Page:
Long, uninterrupted hours putting one foot in front of the other creates that rhythm where I reflect on the puzzles I'm working through in my work. But it's not just the rhythm -- I've rarely found this quality of thinking when working out inside. Outdoor recreation is being in relationship with the natural world, and a great deal of inspiration available through observing the biology around us. John Muir knew this well.
I was grateful to spend the weekend in Northern Paiute territory, amongst the sacred mountains, streams, and hot springs known as the Eastern Sierra. While struggling up a snow-covered gulley on skinny skis explicitly not designed for the task (more on that here!), I found that place of clarity as I asked myself the question, 'what would the Sierra Club look like if we were much more effective than we already are?'
Of course, the Sierra Club is already big and effective by most standards. Even in the Angeles Chapter, 43,000 people pay their annual dues because they believe in what the Sierra Club does. Another 80,000 people have supported us in some way, from signing a petition, to attending an event, to making a phone call for a campaign. At our core, we believe in people power, that if there are enough of us, and if we work well enough together, we can influence our democracy in the way the world needs.
How do we think about how we work in an organization that's already so big? The metaphor that came to me is a marketplace of passion and opportunities for impact.
On one side of the marketplace are the people who are passionate about protecting the environment, about justice, about a more sustainable way of living together on this planet. On the other side of this marketplace are the opportunities for service and impact. Things like trail maintenance, testifying to city council allow people to express their concern for the environment in a constructive way. So we should look at how well we function -- how well do we connect people to those opportunities?
It helps to break this down into three key qualities that are necessary for that connection to happen. I believe that increasing any one of these improves our effectiveness.
We move at the speed of trust, and as James Covey points out, when trust is low, there is extra friction on every interaction. If I don't trust you, I'll double check everything you tell me, seek double confirmation, and that takes time and effort. Sometimes it might take so much time that I don't bother to do it, and the thing we could have done together just grinds to a halt. On the other hand, when trust is high, I not only believe you, I am inspired to get creative in how I can help, going above and beyond to create something together that's more amazing than either of us could have imagined.
High trust relationships are emergent, creative, vibrant, alive.
Trust is a bit like gravity - the basic principle works basically the same in every situation. A level of trust exists between two people, and also among a leadership team or a board. A level of trust exists between any two groups, whether within the Sierra Club or outside of it. And perhaps most overlooked, a level of trust exists among all the contacts of an organization, and consumers of news media. Does someone trust the Sierra Club enough to open an email we send them? To do the thing that the email asks?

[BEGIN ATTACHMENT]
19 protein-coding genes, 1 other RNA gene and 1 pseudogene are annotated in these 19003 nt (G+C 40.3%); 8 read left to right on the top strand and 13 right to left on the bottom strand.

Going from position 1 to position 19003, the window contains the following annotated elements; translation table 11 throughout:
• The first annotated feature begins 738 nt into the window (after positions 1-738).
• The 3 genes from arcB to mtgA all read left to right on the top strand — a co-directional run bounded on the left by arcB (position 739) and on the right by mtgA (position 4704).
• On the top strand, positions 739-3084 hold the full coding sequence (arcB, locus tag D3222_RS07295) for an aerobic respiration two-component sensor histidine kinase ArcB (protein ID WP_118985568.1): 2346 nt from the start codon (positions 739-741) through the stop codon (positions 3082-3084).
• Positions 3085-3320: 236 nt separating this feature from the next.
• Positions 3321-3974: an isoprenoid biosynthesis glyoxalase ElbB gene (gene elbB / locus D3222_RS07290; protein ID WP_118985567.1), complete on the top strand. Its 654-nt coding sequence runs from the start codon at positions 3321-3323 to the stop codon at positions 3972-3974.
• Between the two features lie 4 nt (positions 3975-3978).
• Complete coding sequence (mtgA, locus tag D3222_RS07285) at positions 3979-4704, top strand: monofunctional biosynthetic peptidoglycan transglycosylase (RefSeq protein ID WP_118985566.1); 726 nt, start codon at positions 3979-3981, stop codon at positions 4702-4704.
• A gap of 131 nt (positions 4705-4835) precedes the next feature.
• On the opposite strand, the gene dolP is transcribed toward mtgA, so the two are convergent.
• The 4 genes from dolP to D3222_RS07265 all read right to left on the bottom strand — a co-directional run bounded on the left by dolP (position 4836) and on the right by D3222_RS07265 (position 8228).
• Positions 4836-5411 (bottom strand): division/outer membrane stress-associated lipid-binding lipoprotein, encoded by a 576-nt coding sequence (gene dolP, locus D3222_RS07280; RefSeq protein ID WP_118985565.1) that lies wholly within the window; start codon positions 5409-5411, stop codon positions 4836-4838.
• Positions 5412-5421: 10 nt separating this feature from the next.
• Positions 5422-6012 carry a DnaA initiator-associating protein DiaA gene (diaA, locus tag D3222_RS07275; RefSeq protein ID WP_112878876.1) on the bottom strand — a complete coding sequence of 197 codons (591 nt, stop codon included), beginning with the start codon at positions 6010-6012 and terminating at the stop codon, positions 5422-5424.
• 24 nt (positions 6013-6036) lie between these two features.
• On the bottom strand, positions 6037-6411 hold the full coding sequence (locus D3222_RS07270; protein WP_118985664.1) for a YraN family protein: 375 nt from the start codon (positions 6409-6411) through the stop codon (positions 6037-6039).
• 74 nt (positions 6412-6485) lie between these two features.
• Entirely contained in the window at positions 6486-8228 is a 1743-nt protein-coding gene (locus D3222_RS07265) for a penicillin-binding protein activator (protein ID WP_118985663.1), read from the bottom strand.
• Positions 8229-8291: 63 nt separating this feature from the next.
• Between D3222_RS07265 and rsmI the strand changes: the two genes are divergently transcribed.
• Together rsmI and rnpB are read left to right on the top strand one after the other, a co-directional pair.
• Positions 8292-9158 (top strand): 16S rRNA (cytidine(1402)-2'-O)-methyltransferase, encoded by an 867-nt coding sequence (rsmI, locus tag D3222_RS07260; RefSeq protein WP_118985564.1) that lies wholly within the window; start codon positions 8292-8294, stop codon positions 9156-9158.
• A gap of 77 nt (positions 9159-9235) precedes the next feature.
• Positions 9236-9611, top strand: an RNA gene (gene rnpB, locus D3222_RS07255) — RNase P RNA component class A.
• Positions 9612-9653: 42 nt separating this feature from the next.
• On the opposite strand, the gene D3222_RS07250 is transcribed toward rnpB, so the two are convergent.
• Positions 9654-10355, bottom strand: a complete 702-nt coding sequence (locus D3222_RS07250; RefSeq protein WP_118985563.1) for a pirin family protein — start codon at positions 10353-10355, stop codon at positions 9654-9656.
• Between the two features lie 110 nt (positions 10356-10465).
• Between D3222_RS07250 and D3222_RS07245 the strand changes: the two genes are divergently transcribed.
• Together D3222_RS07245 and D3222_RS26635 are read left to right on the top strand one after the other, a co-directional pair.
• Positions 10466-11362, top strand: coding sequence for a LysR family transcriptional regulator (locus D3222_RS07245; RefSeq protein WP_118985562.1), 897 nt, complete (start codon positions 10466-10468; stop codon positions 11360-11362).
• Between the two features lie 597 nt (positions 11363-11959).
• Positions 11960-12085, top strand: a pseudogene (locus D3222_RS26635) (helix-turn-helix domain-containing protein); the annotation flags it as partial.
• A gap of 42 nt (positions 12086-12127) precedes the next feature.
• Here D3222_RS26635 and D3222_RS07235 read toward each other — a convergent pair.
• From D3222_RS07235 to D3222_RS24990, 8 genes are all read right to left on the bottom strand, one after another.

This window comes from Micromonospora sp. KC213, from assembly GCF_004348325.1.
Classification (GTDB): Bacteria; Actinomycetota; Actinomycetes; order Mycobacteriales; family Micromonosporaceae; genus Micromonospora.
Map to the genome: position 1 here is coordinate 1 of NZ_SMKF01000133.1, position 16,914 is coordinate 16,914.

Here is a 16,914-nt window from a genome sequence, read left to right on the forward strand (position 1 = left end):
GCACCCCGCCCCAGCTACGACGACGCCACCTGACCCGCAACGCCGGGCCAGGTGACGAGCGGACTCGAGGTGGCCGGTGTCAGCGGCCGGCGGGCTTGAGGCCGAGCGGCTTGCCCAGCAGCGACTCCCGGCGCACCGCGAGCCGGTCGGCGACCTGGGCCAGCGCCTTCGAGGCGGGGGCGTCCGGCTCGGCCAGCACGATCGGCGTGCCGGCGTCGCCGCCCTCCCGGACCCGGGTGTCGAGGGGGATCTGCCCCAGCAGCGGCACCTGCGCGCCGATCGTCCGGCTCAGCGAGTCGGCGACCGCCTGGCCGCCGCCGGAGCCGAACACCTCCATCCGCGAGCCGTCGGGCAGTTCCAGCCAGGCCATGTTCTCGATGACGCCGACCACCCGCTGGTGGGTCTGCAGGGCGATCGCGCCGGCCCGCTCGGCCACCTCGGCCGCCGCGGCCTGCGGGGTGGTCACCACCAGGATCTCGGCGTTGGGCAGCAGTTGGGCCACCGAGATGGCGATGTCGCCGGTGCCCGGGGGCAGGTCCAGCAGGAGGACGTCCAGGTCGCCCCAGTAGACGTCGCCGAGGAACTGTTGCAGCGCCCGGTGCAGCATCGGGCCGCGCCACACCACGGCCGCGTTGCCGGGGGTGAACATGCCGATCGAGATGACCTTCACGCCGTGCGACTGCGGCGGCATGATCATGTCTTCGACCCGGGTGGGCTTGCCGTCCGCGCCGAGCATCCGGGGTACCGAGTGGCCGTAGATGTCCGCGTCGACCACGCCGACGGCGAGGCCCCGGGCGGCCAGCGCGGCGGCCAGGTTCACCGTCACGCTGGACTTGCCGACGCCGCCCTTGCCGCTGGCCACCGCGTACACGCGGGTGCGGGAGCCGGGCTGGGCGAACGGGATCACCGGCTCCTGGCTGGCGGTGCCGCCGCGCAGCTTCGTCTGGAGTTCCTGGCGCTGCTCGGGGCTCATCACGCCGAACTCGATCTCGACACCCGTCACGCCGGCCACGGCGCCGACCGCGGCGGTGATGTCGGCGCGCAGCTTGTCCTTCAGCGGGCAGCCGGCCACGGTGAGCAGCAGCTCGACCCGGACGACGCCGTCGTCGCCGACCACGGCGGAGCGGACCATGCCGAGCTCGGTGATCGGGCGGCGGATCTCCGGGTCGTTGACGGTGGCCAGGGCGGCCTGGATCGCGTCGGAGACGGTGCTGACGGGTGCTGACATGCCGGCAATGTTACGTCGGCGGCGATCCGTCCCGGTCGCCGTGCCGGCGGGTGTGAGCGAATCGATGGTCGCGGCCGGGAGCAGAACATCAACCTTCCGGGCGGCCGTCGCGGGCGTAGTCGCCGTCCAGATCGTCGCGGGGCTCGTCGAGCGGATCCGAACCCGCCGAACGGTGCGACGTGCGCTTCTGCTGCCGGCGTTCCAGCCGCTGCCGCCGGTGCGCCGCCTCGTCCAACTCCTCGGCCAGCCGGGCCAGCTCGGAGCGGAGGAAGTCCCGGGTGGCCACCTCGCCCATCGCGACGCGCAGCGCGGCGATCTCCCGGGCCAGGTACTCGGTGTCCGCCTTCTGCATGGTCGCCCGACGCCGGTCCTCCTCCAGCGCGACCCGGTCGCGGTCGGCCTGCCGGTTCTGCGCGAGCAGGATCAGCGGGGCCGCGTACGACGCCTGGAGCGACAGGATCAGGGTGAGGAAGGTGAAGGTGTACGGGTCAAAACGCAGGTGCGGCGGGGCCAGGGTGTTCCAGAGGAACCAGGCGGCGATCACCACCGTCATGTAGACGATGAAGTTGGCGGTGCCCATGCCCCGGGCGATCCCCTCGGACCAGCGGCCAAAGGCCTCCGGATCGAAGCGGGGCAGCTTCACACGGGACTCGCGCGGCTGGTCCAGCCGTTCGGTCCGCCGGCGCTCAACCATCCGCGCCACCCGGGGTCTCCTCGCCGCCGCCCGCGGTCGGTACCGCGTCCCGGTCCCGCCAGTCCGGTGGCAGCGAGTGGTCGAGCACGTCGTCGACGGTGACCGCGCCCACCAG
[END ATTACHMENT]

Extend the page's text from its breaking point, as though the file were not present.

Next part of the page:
Trust is a precious resource, a lubrication that allows the Sierra Club to function. I work to build trust within the Sierra Club. It's important to me to spend time together, by collaborating, by doing what I say I'm going to do, and appreciating others for doing the same.
People who want to help need to find out about opportunities to take action, and people who are campaigning for important conservation victories need people to know how to take action! This information is the most valuable thing in the world, as long as there is enough trust to use it.
We share information through email lists, through newsletters, by inviting people to calls, and by reaching out to individuals we know. Information can be high quality, targeted to the reader, concise and engaging. Information can also be obscure, hard to read, or just plain irrelevant to the person receiving.
At the Sierra Club's Angeles Chapter, I see a big part of my job as facilitating the trusted flow of information among our leaders and staff and membership. We have created a system of reporting which is easy to use, but spans many groups of people who haven't always talked to each other very often.
Just like a market, when the buyer and seller don't agree on basic units, such as how much a kilogram is, things break down pretty quickly. Having common terms and definitions helps a lot.
At the Angeles Chapter, we focus on training and systems. We’ve taught our activists our online organizing tools and practices. We’ve standardized how we share documents. We’ve created internal channels for information to flow. Regularity, dependability, and clarity. Terminology is important too: understanding the difference between a strategy and a tactic, for example, can mean the difference between a productive meeting or confusion.
Our civilization is at risk, and pretty specifically because we have failed to take collective action to stop emitting greenhouse gases and destroying habitats. If we’re going to solve that, I see no other way than working better together. Investing in trust, information and standards are how I plan to keep doing that.
I hope you've enjoyed stepping into my brain when I'm out in the mountains. Hope to see you out on the trails and continue the conversation!